Help Idaho Wildlife

When we traveled across the state in October 2017, most of the vehicles we saw using the wildlife management areas did not have wildlife plates. Buying wildlife plates is a great way for non-hunters and hunters alike to support wildlife-based recreation like birding.

C'mon folks, let's help Idaho's wildlife by proudly buying and displaying a wildlife license plate on each of our vehicles! 

See below for information on Idaho plates. Most states have wildlife plates so if you live outside Idaho, check with your state's wildlife department or vehicle licensing division for availability of state wildlife plates where you live. 

Wildlife License Plates

Idaho Wildlife license plates provide essential funding that benefits the great diversity of native plants and wildlife that are not hunted, fished or trapped—over 10,000 species or 98% of Idaho’s species diversity. Game species that share the same habitats (such as elk, deer, antelope, sage-grouse, salmon, trout) also benefit from these specialty plates.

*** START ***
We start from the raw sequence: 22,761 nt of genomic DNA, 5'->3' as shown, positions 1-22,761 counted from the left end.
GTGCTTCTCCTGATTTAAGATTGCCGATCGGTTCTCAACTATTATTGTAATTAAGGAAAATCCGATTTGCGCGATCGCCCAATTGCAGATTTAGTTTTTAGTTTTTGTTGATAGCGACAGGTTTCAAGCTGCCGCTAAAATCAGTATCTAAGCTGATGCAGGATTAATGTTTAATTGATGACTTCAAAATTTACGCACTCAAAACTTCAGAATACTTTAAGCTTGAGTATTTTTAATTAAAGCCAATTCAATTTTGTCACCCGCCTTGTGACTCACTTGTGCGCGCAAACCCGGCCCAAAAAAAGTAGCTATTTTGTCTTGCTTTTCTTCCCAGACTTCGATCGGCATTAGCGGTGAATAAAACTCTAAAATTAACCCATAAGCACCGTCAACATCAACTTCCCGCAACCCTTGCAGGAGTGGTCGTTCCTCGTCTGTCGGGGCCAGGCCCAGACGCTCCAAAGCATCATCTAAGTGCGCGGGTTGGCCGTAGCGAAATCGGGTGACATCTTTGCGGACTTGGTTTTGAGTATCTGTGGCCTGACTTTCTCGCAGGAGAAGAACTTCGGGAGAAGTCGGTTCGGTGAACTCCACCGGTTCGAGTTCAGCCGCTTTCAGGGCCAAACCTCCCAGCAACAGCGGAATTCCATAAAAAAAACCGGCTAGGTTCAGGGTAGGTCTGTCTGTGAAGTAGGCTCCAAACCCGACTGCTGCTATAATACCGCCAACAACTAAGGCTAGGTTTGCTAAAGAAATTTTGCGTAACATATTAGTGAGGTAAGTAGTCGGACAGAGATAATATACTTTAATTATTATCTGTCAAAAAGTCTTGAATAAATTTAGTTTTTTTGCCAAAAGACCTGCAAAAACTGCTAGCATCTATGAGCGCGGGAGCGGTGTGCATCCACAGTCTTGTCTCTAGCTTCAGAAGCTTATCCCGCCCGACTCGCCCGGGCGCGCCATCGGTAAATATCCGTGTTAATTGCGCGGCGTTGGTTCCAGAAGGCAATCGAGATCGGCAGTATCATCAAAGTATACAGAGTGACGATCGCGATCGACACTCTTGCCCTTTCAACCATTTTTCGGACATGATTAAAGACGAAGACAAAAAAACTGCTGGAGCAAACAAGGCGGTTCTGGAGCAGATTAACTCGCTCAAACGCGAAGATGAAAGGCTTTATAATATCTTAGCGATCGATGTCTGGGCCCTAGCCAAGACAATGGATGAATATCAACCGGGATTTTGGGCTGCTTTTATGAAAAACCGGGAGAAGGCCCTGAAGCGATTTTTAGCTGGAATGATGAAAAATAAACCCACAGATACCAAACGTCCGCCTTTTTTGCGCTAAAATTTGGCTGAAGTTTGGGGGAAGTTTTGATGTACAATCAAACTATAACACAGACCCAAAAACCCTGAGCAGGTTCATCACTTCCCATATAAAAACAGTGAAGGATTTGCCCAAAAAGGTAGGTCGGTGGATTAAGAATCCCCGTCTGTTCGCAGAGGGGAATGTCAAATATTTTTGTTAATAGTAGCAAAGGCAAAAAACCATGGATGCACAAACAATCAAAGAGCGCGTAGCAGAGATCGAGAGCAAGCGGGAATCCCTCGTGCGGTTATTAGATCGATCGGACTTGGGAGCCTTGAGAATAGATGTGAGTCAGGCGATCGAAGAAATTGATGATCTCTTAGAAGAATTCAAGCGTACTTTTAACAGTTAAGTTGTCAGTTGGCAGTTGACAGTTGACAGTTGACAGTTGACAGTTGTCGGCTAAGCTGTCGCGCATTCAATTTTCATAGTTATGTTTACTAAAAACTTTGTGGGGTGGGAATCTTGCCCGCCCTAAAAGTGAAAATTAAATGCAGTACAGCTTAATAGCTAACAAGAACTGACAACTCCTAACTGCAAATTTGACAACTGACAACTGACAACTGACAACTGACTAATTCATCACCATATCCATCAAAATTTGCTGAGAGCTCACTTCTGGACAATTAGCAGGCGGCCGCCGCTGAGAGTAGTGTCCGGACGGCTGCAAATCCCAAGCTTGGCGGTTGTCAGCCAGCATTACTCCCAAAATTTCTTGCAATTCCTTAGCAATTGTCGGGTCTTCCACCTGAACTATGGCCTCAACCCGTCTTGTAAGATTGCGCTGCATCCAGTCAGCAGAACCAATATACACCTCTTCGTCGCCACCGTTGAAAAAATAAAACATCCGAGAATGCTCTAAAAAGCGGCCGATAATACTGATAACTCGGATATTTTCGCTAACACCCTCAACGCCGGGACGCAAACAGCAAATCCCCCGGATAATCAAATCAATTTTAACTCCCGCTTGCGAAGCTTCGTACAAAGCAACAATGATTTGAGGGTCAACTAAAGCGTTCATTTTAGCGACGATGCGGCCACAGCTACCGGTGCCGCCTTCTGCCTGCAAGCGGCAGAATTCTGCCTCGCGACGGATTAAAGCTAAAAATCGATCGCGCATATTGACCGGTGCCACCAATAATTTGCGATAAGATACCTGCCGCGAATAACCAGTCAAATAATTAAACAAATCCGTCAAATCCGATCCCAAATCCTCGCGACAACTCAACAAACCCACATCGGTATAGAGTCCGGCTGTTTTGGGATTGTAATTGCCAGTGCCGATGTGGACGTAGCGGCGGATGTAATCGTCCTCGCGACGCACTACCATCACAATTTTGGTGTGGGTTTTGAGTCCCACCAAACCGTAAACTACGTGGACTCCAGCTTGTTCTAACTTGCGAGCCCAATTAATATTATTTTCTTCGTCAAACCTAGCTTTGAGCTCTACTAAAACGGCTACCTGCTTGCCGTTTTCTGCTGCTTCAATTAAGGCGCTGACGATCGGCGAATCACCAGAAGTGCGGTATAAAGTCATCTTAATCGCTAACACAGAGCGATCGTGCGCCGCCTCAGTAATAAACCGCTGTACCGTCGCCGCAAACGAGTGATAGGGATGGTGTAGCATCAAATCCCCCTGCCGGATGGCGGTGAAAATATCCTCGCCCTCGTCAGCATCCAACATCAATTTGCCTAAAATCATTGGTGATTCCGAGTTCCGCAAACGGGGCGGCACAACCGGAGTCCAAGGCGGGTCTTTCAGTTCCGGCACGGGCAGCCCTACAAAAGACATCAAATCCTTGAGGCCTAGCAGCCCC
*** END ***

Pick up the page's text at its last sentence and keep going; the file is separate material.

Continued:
No state tax dollars are provided for wildlife diversity, conservation education and recreation programs. Neither are any revenues from the sale of hunting or fishing licenses spent on nongame species. Instead, these species depend on direct donations, federal grants, fundraising initiatives—and the Idaho Wildlife license plates.

Both my vehicles have Bluebird Plates. I prefer the bluebird because the nongame program gets 70 percent of the money from bluebird plates, but only 60 percent of the money from elk and trout plates - 10 percent of the money from elk plates supports wildlife disease monitoring and testing programs (to benefit the livestock industry) and 10 percent from cutthroat plates supports non-motorized boat access.

Incidentally, in 2014, the Idaho Legislature denied the Department of Fish and Game the ability to add new plates or even to change the name of the elk and cutthroat plates (very specific) to wildlife and fish plates, a move that would have allowed for changing images occasionally and generating more revenue. It would seem that they believe that we Idahoans don't want a well funded wildlife program. Go figure.